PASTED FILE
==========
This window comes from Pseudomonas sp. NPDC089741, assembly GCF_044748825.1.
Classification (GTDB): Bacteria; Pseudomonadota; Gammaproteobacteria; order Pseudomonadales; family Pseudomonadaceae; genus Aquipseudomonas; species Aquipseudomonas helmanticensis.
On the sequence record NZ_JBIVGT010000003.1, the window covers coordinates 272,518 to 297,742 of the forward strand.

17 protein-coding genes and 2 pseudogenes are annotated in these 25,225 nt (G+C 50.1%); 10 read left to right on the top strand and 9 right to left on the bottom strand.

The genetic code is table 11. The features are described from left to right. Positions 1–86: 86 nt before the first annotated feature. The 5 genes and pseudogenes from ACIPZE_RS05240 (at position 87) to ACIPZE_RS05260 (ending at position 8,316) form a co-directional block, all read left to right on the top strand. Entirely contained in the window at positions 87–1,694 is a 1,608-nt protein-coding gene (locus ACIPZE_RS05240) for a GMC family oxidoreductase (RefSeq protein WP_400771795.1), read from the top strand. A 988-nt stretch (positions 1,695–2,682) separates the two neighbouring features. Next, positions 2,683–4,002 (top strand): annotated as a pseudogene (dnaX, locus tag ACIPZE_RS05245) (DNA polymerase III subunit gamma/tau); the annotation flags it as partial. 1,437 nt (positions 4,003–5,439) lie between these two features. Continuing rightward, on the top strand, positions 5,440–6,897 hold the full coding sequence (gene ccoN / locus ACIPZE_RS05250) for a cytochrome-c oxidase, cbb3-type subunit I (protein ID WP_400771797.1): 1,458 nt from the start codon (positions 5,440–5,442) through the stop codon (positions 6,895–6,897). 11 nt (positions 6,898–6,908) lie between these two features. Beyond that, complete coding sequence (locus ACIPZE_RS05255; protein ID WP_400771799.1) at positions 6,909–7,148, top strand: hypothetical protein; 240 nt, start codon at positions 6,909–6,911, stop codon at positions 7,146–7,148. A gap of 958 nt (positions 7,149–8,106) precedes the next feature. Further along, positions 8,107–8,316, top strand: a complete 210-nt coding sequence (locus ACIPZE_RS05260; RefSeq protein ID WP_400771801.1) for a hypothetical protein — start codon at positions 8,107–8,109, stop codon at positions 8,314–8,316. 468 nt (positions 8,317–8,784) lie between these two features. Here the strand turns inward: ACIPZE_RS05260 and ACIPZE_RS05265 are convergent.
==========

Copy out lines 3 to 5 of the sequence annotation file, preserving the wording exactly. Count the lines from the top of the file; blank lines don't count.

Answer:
On the sequence record NZ_JBIVGT010000003.1, the window covers coordinates 272,518 to 297,742 of the forward strand.

17 protein-coding genes and 2 pseudogenes are annotated in these 25,225 nt (G+C 50.1%); 10 read left to right on the top strand and 9 right to left on the bottom strand.

The genetic code is table 11. The features are described from left to right. Positions 1–86: 86 nt before the first annotated feature. The 5 genes and pseudogenes from ACIPZE_RS05240 (at position 87) to ACIPZE_RS05260 (ending at position 8,316) form a co-directional block, all read left to right on the top strand. Entirely contained in the window at positions 87–1,694 is a 1,608-nt protein-coding gene (locus ACIPZE_RS05240) for a GMC family oxidoreductase (RefSeq protein WP_400771795.1), read from the top strand. A 988-nt stretch (positions 1,695–2,682) separates the two neighbouring features. Next, positions 2,683–4,002 (top strand): annotated as a pseudogene (dnaX, locus tag ACIPZE_RS05245) (DNA polymerase III subunit gamma/tau); the annotation flags it as partial. 1,437 nt (positions 4,003–5,439) lie between these two features. Continuing rightward, on the top strand, positions 5,440–6,897 hold the full coding sequence (gene ccoN / locus ACIPZE_RS05250) for a cytochrome-c oxidase, cbb3-type subunit I (protein ID WP_400771797.1): 1,458 nt from the start codon (positions 5,440–5,442) through the stop codon (positions 6,895–6,897). 11 nt (positions 6,898–6,908) lie between these two features. Beyond that, complete coding sequence (locus ACIPZE_RS05255; protein ID WP_400771799.1) at positions 6,909–7,148, top strand: hypothetical protein; 240 nt, start codon at positions 6,909–6,911, stop codon at positions 7,146–7,148. A gap of 958 nt (positions 7,149–8,106) precedes the next feature. Further along, positions 8,107–8,316, top strand: a complete 210-nt coding sequence (locus ACIPZE_RS05260; RefSeq protein ID WP_400771801.1) for a hypothetical protein — start codon at positions 8,107–8,109, stop codon at positions 8,314–8,316. 468 nt (positions 8,317–8,784) lie between these two features. Here the strand turns inward: ACIPZE_RS05260 and ACIPZE_RS05265 are convergent.